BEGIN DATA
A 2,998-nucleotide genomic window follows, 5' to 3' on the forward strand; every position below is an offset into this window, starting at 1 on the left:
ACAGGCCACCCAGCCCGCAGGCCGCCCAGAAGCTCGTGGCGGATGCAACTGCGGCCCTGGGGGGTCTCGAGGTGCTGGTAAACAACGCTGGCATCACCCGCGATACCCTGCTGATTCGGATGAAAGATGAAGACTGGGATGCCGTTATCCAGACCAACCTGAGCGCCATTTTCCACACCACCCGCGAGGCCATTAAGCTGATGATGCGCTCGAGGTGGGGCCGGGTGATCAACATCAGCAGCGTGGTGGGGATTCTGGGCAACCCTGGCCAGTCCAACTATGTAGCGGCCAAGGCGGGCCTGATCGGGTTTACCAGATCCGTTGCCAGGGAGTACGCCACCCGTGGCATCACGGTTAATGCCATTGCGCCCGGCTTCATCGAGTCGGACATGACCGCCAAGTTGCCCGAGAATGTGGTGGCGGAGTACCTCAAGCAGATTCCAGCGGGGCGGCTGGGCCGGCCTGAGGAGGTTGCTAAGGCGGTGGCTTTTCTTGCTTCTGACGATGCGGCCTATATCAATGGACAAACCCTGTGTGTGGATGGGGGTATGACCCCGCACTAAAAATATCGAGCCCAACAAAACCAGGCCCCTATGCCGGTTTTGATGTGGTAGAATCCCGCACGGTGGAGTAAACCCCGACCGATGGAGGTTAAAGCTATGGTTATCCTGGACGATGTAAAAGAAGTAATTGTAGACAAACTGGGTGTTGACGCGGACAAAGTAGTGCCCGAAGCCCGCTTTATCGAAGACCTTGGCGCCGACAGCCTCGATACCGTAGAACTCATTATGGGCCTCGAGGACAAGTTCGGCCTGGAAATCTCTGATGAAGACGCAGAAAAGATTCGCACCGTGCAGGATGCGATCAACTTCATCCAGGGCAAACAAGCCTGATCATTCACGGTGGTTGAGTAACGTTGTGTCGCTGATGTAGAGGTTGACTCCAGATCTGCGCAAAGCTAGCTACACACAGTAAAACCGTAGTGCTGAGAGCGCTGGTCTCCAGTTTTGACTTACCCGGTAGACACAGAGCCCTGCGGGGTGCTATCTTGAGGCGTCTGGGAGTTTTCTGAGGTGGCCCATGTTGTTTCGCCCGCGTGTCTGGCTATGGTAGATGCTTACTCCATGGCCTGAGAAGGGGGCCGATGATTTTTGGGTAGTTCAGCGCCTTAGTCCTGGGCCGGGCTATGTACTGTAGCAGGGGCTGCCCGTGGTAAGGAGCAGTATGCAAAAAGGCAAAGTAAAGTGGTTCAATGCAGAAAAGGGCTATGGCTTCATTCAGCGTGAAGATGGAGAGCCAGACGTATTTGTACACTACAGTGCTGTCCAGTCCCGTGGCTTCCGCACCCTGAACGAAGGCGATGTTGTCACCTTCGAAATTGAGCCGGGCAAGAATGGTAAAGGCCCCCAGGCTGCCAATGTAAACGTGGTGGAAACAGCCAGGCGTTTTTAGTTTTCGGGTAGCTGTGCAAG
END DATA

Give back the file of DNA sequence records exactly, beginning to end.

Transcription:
A 2,998-nucleotide genomic window follows, 5' to 3' on the forward strand; every position below is an offset into this window, starting at 1 on the left:
ACAGGCCACCCAGCCCGCAGGCCGCCCAGAAGCTCGTGGCGGATGCAACTGCGGCCCTGGGGGGTCTCGAGGTGCTGGTAAACAACGCTGGCATCACCCGCGATACCCTGCTGATTCGGATGAAAGATGAAGACTGGGATGCCGTTATCCAGACCAACCTGAGCGCCATTTTCCACACCACCCGCGAGGCCATTAAGCTGATGATGCGCTCGAGGTGGGGCCGGGTGATCAACATCAGCAGCGTGGTGGGGATTCTGGGCAACCCTGGCCAGTCCAACTATGTAGCGGCCAAGGCGGGCCTGATCGGGTTTACCAGATCCGTTGCCAGGGAGTACGCCACCCGTGGCATCACGGTTAATGCCATTGCGCCCGGCTTCATCGAGTCGGACATGACCGCCAAGTTGCCCGAGAATGTGGTGGCGGAGTACCTCAAGCAGATTCCAGCGGGGCGGCTGGGCCGGCCTGAGGAGGTTGCTAAGGCGGTGGCTTTTCTTGCTTCTGACGATGCGGCCTATATCAATGGACAAACCCTGTGTGTGGATGGGGGTATGACCCCGCACTAAAAATATCGAGCCCAACAAAACCAGGCCCCTATGCCGGTTTTGATGTGGTAGAATCCCGCACGGTGGAGTAAACCCCGACCGATGGAGGTTAAAGCTATGGTTATCCTGGACGATGTAAAAGAAGTAATTGTAGACAAACTGGGTGTTGACGCGGACAAAGTAGTGCCCGAAGCCCGCTTTATCGAAGACCTTGGCGCCGACAGCCTCGATACCGTAGAACTCATTATGGGCCTCGAGGACAAGTTCGGCCTGGAAATCTCTGATGAAGACGCAGAAAAGATTCGCACCGTGCAGGATGCGATCAACTTCATCCAGGGCAAACAAGCCTGATCATTCACGGTGGTTGAGTAACGTTGTGTCGCTGATGTAGAGGTTGACTCCAGATCTGCGCAAAGCTAGCTACACACAGTAAAACCGTAGTGCTGAGAGCGCTGGTCTCCAGTTTTGACTTACCCGGTAGACACAGAGCCCTGCGGGGTGCTATCTTGAGGCGTCTGGGAGTTTTCTGAGGTGGCCCATGTTGTTTCGCCCGCGTGTCTGGCTATGGTAGATGCTTACTCCATGGCCTGAGAAGGGGGCCGATGATTTTTGGGTAGTTCAGCGCCTTAGTCCTGGGCCGGGCTATGTACTGTAGCAGGGGCTGCCCGTGGTAAGGAGCAGTATGCAAAAAGGCAAAGTAAAGTGGTTCAATGCAGAAAAGGGCTATGGCTTCATTCAGCGTGAAGATGGAGAGCCAGACGTATTTGTACACTACAGTGCTGTCCAGTCCCGTGGCTTCCGCACCCTGAACGAAGGCGATGTTGTCACCTTCGAAATTGAGCCGGGCAAGAATGGTAAAGGCCCCCAGGCTGCCAATGTAAACGTGGTGGAAACAGCCAGGCGTTTTTAGTTTTCGGGTAGCTGTGCAAG